Understanding Smack Shopping – Deal of the day

The first thing that comes to your mind as soon as you read about Jellyfish’s Smack Shopping – Deal of the day is Woot. Woot was a very innovative concept which took the consumer market to a new paradigm. It was just a limited time, cant-miss deal, which had the users hooked for the one main reason – one product, great discounts. It made great sense to the wholesalers too, for one day their product is assured to be sold.

Since we dont have any details on the discount rates on items by the W00t retailer, lets just say W00t buys the products at some x% discount on the market price from the wholesaler. And then W00t sells the items to its consumers at y% discount on the market price. The final profit that W00t nets is (x-y)/100 * N * Cost of each item.
However, Smack Shopping Deal of the day (SoTD) makes this number game much more interesting. The main reason is the number of variables involved is more than two {x,y}. Lets now consider SoTD here. For instance, consider the statistics provided here. In the first three days, the lowest cost has risen from 0$ to 60$ to 100$ (agreed though that the items are different on each day!).

Because of the many different variables involved in this market, the major play is by the consumers, the questions im having are:

  • Is there a standard price at which the users might stabilize? Will the prices hit a plateau in the long run?
  • Can the system be gamed? Of course, in India, people would not go on a shopping spree and wait to buy the items for free.. he he.

Lets consider for a second how the mathematics might work:

First the variables.

  • x% is the percentage discount price that SoTD gets from the wholesaler. To make a profit on the deal, on average the item should sell for more than (100-x)/100*Unit Price
  • We dont have a y% here as the reverse bidding on the item starts from its Market Price.
  • Whats tough to quantify will be the users response; because here’s its the race between greed of one consumer and the wisdom of the community. In the general case, when the wisdom overwhelms the greed, there will always be customers who will buy the item for zero [Heres the point where Smack gets Gamed]. When the greed overwhelms the wisdom, the customers will buy the item for the least possible discount; maybe even for less than the y% discount price .
  • Mostly the average cost of item bought will mostly be the region where the consumer feels he has got the best buy. On Woot, we understand that 62% of customers buy 1 of an item, 14% buy 2, and 24% buy 3; i.e for every 100 users, the number of items they buy are 162 (62 * 1 + 14 * 2 + 24 * 3) implying on average every user buys 1.62 items to get a standard discount of y%. This unit price / unit profit made on W00t is not important to us; the point is can this statistics of user behaviour predict how it will extrapolate for SoTD? Can we without no useful data on SoTD, extrapolate that of W00t to SoTD? Can it correspond to that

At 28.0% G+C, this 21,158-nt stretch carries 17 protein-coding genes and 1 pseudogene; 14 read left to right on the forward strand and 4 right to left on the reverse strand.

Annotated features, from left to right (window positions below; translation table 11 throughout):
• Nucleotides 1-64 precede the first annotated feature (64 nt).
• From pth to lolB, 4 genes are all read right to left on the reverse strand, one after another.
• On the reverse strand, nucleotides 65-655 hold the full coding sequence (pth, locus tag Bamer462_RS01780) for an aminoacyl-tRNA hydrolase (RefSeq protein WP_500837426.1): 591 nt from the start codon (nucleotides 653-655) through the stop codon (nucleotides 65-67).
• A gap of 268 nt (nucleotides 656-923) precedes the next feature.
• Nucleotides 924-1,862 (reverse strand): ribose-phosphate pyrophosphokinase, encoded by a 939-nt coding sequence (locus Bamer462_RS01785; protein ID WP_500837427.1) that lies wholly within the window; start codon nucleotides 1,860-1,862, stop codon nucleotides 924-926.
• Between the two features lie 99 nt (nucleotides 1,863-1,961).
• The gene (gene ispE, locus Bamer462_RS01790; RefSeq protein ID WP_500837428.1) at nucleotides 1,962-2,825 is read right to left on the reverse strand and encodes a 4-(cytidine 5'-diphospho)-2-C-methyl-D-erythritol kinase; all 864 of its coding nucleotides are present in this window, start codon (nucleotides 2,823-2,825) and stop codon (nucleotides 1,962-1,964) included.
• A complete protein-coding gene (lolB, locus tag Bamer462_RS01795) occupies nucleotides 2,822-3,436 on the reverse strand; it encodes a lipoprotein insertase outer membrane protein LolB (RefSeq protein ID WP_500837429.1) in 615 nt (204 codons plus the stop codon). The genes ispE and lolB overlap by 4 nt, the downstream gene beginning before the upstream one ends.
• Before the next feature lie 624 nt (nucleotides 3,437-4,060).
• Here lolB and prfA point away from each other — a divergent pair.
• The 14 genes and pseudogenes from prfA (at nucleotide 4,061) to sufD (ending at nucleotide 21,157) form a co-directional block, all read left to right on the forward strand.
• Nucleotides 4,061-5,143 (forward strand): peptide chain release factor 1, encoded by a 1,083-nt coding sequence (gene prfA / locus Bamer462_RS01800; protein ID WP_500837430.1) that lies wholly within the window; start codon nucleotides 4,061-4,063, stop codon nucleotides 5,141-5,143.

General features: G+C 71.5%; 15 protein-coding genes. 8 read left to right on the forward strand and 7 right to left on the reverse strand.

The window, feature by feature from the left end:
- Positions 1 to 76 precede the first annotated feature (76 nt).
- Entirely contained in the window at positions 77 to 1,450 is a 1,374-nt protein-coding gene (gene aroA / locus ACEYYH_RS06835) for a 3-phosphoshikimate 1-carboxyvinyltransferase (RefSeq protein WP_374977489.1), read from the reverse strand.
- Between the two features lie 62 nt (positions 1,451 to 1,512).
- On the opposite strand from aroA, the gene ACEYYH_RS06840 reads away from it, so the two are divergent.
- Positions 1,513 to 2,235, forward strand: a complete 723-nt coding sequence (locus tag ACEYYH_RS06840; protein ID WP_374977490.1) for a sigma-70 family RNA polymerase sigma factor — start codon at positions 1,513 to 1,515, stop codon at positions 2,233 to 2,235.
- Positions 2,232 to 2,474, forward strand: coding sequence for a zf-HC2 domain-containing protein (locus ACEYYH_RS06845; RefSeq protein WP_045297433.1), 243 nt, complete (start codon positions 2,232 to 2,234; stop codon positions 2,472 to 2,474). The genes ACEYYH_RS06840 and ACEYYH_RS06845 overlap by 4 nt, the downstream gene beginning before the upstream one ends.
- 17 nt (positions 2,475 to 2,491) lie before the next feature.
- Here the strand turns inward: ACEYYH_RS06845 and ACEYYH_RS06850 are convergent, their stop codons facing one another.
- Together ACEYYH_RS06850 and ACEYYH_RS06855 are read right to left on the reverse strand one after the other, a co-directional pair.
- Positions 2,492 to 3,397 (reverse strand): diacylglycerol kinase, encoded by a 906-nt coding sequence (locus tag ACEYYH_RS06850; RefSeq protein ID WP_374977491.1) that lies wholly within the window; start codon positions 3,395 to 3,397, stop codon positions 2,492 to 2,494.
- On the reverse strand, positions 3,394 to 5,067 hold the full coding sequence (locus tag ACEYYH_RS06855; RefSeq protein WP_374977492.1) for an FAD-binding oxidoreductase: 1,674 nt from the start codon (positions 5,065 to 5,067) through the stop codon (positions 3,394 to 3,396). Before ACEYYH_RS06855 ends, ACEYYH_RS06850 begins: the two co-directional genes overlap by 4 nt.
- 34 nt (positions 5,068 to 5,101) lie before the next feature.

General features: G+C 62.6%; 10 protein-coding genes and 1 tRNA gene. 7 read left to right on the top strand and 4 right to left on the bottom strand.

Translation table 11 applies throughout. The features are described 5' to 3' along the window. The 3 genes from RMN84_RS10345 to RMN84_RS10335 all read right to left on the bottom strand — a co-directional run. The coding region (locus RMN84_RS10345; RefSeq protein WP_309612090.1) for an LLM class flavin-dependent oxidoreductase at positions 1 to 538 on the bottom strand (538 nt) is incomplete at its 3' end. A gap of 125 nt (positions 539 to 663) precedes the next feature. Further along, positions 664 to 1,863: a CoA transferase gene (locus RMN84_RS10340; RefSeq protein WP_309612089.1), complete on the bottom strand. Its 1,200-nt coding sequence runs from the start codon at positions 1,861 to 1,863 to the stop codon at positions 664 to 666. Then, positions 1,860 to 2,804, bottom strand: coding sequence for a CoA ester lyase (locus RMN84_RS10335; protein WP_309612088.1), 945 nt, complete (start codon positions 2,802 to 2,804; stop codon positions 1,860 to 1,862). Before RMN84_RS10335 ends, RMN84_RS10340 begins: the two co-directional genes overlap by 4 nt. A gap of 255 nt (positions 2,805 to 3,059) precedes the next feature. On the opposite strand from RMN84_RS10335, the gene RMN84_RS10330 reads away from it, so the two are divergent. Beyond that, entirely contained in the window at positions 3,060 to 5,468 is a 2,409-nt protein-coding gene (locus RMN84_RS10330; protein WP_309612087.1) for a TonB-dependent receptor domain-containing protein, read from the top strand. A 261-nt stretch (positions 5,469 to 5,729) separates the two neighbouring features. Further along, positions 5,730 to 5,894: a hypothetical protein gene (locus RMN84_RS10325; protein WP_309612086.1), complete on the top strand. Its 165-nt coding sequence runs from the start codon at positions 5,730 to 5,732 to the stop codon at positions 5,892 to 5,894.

• 62% of the users buy the item in the first time slice.
    • 14% buy it in the second time slice and so on?
  • Also is there a pattern that will emerge to the number of items that SoTD puts on sale? I dont think the variation will be a lot, or that the numbers will be less. Mainly because if SoTD has to survive it has to get large numbers on sale to reap the benefits. An occasional rapid random decrease of the number of items on sale will keep consumer on their toes.
  • The SoTD market looks very much like the stock market, Im guessing that overtime, there will be a definite pattern that will emerge that will behave the stock market tendencies – rewarding consistent study and effort and punishing small time investors who follow the herd.

SoTD will emerge as a very interesting social experiment in the consumer space not only because the consumer deals with escalating discount but also with the uncertainity of the number of items involved in the sale. User patterns that will emerge will for sure show

  • How users react to uncertain buying deals?
  • On average, there will always be the high risk-high reward folks who wait till the end, which might actually be the 24% of W00t. The average buying pattern in general will be those individuals whose asking price on SoTD is marginally less than the discounts they get at other areas. This might consist of the 62% that W00t had. The losers might be the early birds who on getting a good enough deal buy it – that might be our 14%.

Other links:

More about W00t

PS

Though not an economist, I sometimes assume supereconomist role to the T. However, my excitement is at seeing a simple product like SoTD exhibits properties of many other markets mainly the free markets existing today – stock markets, job markets.

– kopos

2 Thoughts to “Understanding Smack Shopping – Deal of the day

  1. Hey – loved your post on Woot and JellyFish. If you haven’t already, check out Tanga.com as they do a daily deal with a different twist. They also sell games and entertainment type of products.

  2. hey matt
    thanks for your comment! and really sorry about this delay in replying to the comment.

    till date i was only thinking that w00t was the only surviving deal a day model based website. tanga definitely looks amazing, the deals too! but is that the brand new goods? at such astronomical discounts, are they goods used or refurbished?

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